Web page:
By Alistair Bell, technical support engineer Danfoss Climate Solutions

It’s a well-known fact that hospitals have always played a critical role in society and the wellbeing of people on a global level, becoming all the more vital over the past two-year pandemic period.

The business of saving lives however can be an expensive one, with the healthcare environment using a huge amount of energy to maintain 24x7x365 operations, ensuring that patients receive the care that they need, and critical equipment has a constant power supply. Rising energy costs have also become a significant challenge for these organisations.

The role of heating, ventilation, and air conditioning in healthcare

A hospital’s heating, ventilation, and air conditioning (HVAC) systems can contribute to between 40 and 65% of its total electricity consumption. In addition, 45% of healthcare emissions are caused by electricity, gas, heating and cooling.

In order for a hospital to improve energy efficiency, cut down on energy costs by between 10 and 25% and also reduce its carbon footprint, it’s crucial that these systems be optimised, and done in the most cost-effective way.

Energy savings can be mainly achieved through electronic motor control. Traditional air handling solutions have AC motors connected to the main power supply – with speed fixed to the frequency and voltage of the AC supply. These are designed for maximum capacity with valves and dampers to regulate flow.

Danfoss was the first company in the world to mass produce electronic variable frequency motor controls in 1968, making it possible to disconnect the motor speed from the mains frequency and vary the speed of the motor.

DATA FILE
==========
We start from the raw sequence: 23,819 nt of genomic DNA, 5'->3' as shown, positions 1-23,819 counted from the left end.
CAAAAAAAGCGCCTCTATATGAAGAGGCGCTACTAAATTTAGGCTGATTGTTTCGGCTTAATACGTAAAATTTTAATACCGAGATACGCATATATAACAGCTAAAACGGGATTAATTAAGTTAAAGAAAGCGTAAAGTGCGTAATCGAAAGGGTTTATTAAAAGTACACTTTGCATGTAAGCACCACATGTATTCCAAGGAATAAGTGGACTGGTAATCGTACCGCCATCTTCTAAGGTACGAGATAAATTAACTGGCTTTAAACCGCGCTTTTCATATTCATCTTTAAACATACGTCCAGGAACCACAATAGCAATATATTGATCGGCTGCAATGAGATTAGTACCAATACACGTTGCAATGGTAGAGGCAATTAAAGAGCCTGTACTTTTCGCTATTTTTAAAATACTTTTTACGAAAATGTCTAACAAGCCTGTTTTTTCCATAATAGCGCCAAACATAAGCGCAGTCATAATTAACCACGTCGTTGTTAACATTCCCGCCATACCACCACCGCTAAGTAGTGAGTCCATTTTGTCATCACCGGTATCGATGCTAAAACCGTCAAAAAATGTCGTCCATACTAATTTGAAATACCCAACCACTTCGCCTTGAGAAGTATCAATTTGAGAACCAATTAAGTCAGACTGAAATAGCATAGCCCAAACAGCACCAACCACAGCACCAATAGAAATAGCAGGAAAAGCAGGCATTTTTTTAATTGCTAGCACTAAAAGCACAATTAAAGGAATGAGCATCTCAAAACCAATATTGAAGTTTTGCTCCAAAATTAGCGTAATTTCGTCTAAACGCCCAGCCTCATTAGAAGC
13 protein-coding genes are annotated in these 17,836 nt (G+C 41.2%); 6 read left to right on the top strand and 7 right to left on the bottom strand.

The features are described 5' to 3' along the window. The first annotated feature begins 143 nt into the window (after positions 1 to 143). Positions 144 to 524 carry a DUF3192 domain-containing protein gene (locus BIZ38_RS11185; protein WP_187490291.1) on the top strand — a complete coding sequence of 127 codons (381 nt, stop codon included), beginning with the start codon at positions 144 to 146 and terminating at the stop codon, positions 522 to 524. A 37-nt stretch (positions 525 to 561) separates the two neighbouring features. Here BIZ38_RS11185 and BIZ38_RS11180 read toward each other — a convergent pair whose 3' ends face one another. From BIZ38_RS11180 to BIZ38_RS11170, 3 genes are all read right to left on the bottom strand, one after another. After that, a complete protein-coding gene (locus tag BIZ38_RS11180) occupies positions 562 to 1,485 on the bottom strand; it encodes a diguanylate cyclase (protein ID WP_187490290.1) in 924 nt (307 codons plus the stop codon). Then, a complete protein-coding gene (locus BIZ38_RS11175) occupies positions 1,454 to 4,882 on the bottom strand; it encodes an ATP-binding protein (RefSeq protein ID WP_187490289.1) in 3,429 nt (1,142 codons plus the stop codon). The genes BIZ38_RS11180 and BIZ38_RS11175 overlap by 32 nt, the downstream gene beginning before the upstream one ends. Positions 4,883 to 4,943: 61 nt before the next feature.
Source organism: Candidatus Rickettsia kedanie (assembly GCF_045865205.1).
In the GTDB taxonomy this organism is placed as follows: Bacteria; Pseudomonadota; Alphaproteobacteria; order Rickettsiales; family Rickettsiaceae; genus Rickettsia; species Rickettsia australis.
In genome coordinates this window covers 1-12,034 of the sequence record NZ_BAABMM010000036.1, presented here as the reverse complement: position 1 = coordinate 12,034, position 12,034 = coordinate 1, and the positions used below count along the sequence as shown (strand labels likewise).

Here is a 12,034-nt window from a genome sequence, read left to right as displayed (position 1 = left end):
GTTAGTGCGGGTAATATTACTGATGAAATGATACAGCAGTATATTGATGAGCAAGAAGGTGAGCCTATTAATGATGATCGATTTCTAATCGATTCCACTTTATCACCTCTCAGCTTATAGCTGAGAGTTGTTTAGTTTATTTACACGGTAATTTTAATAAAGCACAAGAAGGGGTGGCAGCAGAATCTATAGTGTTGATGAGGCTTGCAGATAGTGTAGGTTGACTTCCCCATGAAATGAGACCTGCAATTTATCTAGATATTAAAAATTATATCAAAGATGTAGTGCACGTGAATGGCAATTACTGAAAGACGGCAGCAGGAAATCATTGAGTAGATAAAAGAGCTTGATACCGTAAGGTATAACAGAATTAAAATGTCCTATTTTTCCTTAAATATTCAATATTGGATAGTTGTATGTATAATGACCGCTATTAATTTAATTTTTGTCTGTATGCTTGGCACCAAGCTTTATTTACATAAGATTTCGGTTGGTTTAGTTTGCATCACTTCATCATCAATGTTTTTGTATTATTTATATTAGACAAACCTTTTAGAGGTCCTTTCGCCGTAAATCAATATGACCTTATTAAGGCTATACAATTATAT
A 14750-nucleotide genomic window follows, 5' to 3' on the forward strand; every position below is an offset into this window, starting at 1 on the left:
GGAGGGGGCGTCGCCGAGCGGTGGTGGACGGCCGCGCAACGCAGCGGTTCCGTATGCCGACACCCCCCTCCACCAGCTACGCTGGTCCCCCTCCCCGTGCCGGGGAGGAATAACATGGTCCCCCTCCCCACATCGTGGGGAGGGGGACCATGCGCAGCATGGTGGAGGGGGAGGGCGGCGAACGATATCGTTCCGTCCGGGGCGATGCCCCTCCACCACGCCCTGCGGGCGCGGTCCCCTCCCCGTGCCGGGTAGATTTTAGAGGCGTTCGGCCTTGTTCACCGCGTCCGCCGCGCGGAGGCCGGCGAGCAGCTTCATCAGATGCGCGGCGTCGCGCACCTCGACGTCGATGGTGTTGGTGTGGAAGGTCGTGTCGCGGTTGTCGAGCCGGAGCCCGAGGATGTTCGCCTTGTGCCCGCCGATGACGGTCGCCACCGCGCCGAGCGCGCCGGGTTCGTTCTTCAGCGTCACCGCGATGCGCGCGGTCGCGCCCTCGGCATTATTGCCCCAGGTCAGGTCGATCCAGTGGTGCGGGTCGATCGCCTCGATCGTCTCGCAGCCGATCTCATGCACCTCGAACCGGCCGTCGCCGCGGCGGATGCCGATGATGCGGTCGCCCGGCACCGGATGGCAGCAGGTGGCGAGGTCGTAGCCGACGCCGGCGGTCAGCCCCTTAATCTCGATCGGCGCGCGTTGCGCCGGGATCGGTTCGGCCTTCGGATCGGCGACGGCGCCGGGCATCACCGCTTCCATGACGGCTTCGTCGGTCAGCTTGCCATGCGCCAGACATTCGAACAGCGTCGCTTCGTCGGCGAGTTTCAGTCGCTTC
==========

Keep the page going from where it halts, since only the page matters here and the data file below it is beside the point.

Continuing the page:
Today, AC drives are an increasingly important component for optimising motor operation, and the system attached to the motor. They are being used in an expanding range of applications, with one of the main objectives being energy efficiency optimisation. Converting from fixed to variable speed in applications with varying load delivers significant energy savings.

  • The benefits of AC drives for hospitals include the following:
    Fail safe with no trips: In hospitals, failure for any reason can jeopardise lives. Drives powering pumps and chillers must be highly reliable and virtually immune to mains supply disruptions. To achieve this reliability, drives need to be designed to ignore voltage sags and even short outages, maintaining full performance at all times.
  • Reliable harmonic mitigation: While AC drives increase precision, save energy and extend application lifetime, they also introduce harmonic currents to the hospital grid. If not kept under control, harmonic currents can affect the performance and reliability of generators and other equipment.
  • Hospital drives are operation critical: AC drives enhance and support the operation and reliability of complex hospital HVAC systems. Regulating air flow, humidity and temperature, smart operation ensures patient and staff comfort and safety – also in the event of fire – while optimising conditions in operation rooms and wards.

Real-life examples